7 success factors in your work with ICT risks

Written by
Maria Svanberg
Reading time
4 min

Effectively managing ICT risks is crucial for securing the organization's digital assets and enhancing resilience. However, navigating the complex landscape requires more than just technical skills and ambition—it also requires a willingness to continuously learn in order to find the right approaches and engage both management and employees. Here are seven key factors that will help you succeed.

1. Comprehensive risk assessments

Conducting thorough and regular risk assessments is at the core of all risk management work. It gives you a clear picture of the threat landscape you face and helps you understand where the organization’s biggest vulnerabilities lie. Think of risk assessments as a digital mapping—the more detailed and updated the map is, the better you can navigate the environment.

Risk assessments should not only focus on technical aspects but also consider human factors, processes, and external impacts. The organization’s goals, size, industry, and technical infrastructure all play a role in how you then shape a relevant risk management strategy and prioritize resources moving forward.

The starting point in your work should always be the question: What is the critical operation and how should it be protected? Start by ensuring that this operation is protected to an expected level at the lowest function. Then consider how the operation can return to continuity, and choose thereafter what protection—and thus resilience—you should have.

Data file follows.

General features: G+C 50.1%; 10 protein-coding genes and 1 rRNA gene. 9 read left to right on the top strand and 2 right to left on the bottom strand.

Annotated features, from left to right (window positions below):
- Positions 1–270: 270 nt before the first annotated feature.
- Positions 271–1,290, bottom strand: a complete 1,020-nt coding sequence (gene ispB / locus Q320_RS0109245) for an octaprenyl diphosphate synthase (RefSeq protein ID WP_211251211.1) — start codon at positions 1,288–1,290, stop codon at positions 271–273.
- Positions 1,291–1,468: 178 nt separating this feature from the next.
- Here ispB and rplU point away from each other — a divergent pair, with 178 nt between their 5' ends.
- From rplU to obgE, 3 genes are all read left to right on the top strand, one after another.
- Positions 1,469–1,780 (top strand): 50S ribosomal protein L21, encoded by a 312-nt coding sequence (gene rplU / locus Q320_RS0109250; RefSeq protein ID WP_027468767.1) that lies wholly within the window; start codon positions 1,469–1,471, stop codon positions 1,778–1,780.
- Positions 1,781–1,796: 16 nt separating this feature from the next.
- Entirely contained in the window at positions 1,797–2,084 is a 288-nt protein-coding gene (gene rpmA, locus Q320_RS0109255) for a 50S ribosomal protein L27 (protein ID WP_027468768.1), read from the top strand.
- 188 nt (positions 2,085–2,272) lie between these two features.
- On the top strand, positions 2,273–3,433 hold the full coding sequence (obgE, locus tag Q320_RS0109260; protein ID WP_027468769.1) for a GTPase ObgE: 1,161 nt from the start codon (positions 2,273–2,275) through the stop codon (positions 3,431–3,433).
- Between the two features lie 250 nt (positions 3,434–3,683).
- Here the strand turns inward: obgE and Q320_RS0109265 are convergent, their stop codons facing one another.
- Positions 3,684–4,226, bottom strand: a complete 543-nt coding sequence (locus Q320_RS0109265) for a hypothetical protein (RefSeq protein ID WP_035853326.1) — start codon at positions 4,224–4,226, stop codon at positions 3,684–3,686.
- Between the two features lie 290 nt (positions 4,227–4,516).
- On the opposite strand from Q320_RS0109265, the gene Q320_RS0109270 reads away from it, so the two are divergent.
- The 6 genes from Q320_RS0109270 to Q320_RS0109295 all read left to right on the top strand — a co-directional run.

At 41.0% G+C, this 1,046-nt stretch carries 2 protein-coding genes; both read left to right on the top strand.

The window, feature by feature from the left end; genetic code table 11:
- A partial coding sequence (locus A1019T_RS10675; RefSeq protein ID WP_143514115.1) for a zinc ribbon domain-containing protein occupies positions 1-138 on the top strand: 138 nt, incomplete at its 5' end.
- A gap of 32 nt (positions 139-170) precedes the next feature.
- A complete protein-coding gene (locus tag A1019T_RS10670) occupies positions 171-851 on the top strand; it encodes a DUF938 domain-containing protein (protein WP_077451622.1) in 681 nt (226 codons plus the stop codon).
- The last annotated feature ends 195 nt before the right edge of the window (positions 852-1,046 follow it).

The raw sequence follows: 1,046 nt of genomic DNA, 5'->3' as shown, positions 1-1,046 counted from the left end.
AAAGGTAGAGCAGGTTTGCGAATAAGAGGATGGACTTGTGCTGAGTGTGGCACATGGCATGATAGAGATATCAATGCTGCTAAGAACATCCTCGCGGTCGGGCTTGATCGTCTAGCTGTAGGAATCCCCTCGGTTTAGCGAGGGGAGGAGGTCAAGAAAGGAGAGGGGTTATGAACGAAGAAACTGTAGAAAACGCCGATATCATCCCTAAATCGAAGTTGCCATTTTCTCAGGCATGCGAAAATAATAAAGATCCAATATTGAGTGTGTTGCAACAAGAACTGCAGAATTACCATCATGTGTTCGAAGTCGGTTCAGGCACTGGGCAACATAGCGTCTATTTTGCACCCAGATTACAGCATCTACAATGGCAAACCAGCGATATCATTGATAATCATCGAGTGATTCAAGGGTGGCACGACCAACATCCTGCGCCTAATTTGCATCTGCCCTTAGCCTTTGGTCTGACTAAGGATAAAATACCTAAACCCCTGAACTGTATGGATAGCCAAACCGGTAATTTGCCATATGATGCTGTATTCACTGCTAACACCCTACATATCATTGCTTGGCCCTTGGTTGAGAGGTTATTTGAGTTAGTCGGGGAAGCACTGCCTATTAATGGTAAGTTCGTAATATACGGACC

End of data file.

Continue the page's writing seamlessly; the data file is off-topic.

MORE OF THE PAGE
2. Proactive security solutions and training

Being proactive is one of the key drivers of success in ICT security. By implementing robust security systems—such as firewalls, antivirus programs, and encryption—you can build a strong first line of defense and prevent incidents before they occur. But remember: technology is only half the solution.

Having strong systems, access restrictions, and updated guidelines and procedures is not enough if the organization does not know how to use them. Therefore, make sure to implement continuous training for employees, covering everything from current threats to best practices in cybersecurity. Humans are often the weakest link in the security chain—so it is critical to work to avoid mistakes as much as possible.

3. Clear routine for incident management and recovery